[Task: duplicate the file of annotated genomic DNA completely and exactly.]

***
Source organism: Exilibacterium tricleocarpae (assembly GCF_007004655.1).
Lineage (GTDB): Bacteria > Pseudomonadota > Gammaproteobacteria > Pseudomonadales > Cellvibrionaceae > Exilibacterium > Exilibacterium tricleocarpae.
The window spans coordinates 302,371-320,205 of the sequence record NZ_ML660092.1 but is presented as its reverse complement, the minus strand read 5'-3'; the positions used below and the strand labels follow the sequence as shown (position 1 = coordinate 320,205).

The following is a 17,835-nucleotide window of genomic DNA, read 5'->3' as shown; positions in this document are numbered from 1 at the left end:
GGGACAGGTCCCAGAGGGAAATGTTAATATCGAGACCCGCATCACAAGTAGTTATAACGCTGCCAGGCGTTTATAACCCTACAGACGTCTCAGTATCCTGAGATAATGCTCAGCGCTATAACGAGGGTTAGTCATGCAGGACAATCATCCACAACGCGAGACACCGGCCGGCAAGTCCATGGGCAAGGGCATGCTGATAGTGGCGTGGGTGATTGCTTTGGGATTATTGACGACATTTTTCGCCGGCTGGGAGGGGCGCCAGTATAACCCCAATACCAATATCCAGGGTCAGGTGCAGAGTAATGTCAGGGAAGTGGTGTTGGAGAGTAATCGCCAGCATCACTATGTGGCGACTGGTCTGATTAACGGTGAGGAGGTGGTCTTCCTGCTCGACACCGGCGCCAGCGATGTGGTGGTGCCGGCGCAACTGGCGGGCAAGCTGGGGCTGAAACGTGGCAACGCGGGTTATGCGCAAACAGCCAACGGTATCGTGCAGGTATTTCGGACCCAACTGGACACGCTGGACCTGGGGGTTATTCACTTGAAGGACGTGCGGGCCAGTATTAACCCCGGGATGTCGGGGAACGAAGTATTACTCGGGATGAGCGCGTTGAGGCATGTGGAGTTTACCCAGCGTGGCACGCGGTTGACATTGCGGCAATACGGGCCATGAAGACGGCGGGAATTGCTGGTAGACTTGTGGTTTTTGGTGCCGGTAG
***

Source organism: Exilibacterium tricleocarpae (assembly GCF_007004655.1).
Lineage (GTDB): Bacteria > Pseudomonadota > Gammaproteobacteria > Pseudomonadales > Cellvibrionaceae > Exilibacterium > Exilibacterium tricleocarpae.
The window spans coordinates 302,371-320,205 of the sequence record NZ_ML660092.1 but is presented as its reverse complement, the minus strand read 5'-3'; the positions used below and the strand labels follow the sequence as shown (position 1 = coordinate 320,205).

The following is a 17,835-nucleotide window of genomic DNA, read 5'->3' as shown; positions in this document are numbered from 1 at the left end:
GGGACAGGTCCCAGAGGGAAATGTTAATATCGAGACCCGCATCACAAGTAGTTATAACGCTGCCAGGCGTTTATAACCCTACAGACGTCTCAGTATCCTGAGATAATGCTCAGCGCTATAACGAGGGTTAGTCATGCAGGACAATCATCCACAACGCGAGACACCGGCCGGCAAGTCCATGGGCAAGGGCATGCTGATAGTGGCGTGGGTGATTGCTTTGGGATTATTGACGACATTTTTCGCCGGCTGGGAGGGGCGCCAGTATAACCCCAATACCAATATCCAGGGTCAGGTGCAGAGTAATGTCAGGGAAGTGGTGTTGGAGAGTAATCGCCAGCATCACTATGTGGCGACTGGTCTGATTAACGGTGAGGAGGTGGTCTTCCTGCTCGACACCGGCGCCAGCGATGTGGTGGTGCCGGCGCAACTGGCGGGCAAGCTGGGGCTGAAACGTGGCAACGCGGGTTATGCGCAAACAGCCAACGGTATCGTGCAGGTATTTCGGACCCAACTGGACACGCTGGACCTGGGGGTTATTCACTTGAAGGACGTGCGGGCCAGTATTAACCCCGGGATGTCGGGGAACGAAGTATTACTCGGGATGAGCGCGTTGAGGCATGTGGAGTTTACCCAGCGTGGCACGCGGTTGACATTGCGGCAATACGGGCCATGAAGACGGCGGGAATTGCTGGTAGACTTGTGGTTTTTGGTGCCGGTAG